From tilapia to trout and crab to cod, incorporating seafood into your diet is a wonderful way to feed your potential any time of year. When you consider seafood’s lean protein, healthy fat, and range of nutritional and heart health benefits, it’s easy to see why. Read on to learn more about seafood’s benefits, and get recipe ideas sure to make a splash.
Eat Up for Your Health
Fish and other seafood are among the healthiest foods on the planet, in part because they’re a rich source of heart-healthy omega-3 fatty acids.
“Omega-3’s are essential fats, which means the body can’t make them from scratch, but must get them from foods like fish, seeds, nuts and vegetable oils,” says Aramark registered dietitian Amanda Rose, pictured. “Research shows that these unsaturated ‘good’ fats provide numerous health benefits.”
In fact, the American Heart Association (AHA) reports that as part of a heart-healthy diet, eating fish with their omega-3’s can help reduce the risk of heart failure, coronary heart disease, cardiac arrest and the most common type of stroke. Look for salmon, herring, mackerel and other fatty types of fish as they contain high amounts of omega-3’s.
But healthful fats are not the only reason to eat fish! Fish and other seafood also provide other important nutrients. In fact, dietary guidelines in the United States encourage adults to eat a variety of fish and seafood each week because of the “total package of nutrients in fish,” which includes lean protein, vitamins A and D as well as B vitamins, and a number of minerals such as iron, zinc and selenium.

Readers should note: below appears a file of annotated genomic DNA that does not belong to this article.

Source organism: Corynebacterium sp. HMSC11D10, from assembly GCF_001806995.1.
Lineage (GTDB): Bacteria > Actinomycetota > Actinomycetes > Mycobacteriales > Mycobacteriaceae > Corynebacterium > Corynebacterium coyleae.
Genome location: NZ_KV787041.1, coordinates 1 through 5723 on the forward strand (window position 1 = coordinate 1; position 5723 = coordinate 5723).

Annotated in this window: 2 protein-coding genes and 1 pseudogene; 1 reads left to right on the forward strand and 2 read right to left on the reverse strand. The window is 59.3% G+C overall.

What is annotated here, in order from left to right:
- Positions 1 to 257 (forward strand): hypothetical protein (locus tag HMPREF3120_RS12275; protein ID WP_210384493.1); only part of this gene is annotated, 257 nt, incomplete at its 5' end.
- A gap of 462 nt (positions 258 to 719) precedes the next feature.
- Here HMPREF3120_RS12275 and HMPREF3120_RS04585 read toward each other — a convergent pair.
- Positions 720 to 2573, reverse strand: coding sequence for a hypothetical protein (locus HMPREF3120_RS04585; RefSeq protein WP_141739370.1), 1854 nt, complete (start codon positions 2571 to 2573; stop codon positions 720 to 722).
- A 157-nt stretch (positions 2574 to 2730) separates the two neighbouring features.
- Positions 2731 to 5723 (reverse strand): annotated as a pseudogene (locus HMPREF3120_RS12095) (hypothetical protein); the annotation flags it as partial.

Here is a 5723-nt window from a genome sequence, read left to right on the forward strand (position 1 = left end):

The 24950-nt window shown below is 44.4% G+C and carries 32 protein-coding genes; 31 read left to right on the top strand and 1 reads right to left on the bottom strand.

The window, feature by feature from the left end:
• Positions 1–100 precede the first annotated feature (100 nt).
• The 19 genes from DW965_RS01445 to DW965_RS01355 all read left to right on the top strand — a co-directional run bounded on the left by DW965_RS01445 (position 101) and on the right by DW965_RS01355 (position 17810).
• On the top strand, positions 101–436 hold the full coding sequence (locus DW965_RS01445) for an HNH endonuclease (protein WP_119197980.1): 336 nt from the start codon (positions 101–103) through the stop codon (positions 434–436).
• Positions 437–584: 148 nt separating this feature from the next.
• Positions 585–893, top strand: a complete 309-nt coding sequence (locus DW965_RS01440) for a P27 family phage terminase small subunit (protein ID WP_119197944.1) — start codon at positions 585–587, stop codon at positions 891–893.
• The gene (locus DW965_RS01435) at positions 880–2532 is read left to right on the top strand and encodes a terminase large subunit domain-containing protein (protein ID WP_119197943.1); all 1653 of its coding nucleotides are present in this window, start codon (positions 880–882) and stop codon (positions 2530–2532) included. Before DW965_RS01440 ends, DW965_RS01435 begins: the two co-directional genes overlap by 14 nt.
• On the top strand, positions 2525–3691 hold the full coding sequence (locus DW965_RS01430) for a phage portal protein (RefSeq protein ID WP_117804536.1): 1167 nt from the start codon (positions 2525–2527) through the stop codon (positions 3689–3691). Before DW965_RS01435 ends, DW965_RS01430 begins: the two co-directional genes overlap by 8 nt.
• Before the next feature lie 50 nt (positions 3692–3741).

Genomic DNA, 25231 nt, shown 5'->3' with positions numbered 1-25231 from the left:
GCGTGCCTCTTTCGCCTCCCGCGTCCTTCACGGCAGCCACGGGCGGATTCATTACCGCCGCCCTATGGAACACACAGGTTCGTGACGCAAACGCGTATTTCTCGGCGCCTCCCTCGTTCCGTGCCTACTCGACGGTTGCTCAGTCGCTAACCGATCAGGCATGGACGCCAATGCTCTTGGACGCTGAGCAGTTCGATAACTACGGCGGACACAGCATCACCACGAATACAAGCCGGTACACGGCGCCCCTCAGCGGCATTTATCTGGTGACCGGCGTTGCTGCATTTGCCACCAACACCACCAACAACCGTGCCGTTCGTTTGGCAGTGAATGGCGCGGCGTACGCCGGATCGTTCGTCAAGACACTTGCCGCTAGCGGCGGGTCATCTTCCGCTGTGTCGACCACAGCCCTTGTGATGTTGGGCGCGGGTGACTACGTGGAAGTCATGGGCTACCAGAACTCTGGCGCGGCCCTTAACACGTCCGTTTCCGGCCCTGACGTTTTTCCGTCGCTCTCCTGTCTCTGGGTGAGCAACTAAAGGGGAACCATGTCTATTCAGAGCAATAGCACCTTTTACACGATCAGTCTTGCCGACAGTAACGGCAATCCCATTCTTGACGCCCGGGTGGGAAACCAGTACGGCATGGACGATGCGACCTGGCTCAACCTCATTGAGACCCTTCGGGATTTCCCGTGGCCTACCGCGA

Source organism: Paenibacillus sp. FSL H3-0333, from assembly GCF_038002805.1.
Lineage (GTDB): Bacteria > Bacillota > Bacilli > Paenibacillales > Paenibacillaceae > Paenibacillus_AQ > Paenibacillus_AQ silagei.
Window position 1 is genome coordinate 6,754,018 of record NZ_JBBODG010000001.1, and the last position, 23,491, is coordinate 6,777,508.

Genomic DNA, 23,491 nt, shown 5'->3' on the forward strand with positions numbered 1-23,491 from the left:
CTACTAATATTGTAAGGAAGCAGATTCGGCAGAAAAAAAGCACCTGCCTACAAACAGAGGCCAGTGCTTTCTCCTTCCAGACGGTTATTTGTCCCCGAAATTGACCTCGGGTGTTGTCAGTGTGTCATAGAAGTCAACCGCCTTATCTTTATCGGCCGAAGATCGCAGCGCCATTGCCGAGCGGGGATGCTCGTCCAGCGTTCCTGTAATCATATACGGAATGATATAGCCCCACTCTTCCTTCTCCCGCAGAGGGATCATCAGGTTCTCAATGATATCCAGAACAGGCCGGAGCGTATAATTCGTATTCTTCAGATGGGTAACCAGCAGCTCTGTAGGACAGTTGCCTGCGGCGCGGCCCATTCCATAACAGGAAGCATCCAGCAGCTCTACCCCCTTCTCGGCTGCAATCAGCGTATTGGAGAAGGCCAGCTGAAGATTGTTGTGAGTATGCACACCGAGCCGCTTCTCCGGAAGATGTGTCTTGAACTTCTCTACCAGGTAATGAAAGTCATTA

“Fish is also very low in saturated fat and lower in cholesterol compared to meat and poultry,” says Amanda. “It can be a much leaner, lower calorie source of protein than meat, as well.”
Go Fish, Twice a Week
The AHA recommends eating at least two 3.5-ounce servings of fish (particularly fatty fish) per week*. This recommendation reflects the overall positives of eating fish and the specific health benefits of two servings each week of the unsaturated omega-3 fatty acids found in seafood.
Remember shellfish like oysters, mussels, and clams, and even calamari all count, so think beyond the fish fillet. Whatever you choose, it’s easy to keep things lean and flavorful. Try grilling, broiling, roasting, or baking your fish using healthy olive or vegetable oils and using spices or herbs, such as dill, or lemon or lime juice to add flavor without adding salt.
Think Sustainably Sourced
Need a bit more guidance on what to buy? “Choosing sustainably sourced seafood is actually one way you can help our planet stay healthy,” says Kathy Cacciola, Aramark Senior Director of Environmental Sustainability, pictured. “Sustainable seafood comes from fish or shellfish species that are caught or farmed in ways that support healthy marine life populations and ecosystems.”
Since 2008, Aramark has partnered with the Monterey Bay Aquarium’s Seafood Watch program to responsibly source sustainable seafood. Some results? By early 2018, 90% of our frozen finfish and 100% of our canned tuna purchases met the Seafood Watch recommendations, and by the end of 2018, we expect to have transitioned all salmon and shrimp to Seafood Watch Best Choice and Good Alternative categories.
Dive Into These Dishes
Not sure about the best way to cook seafood at home? We’ve added two delicious (and nearly foolproof) recipes here to get you swimming in the right direction.
Garlic Grilled Salmon (Serves 6)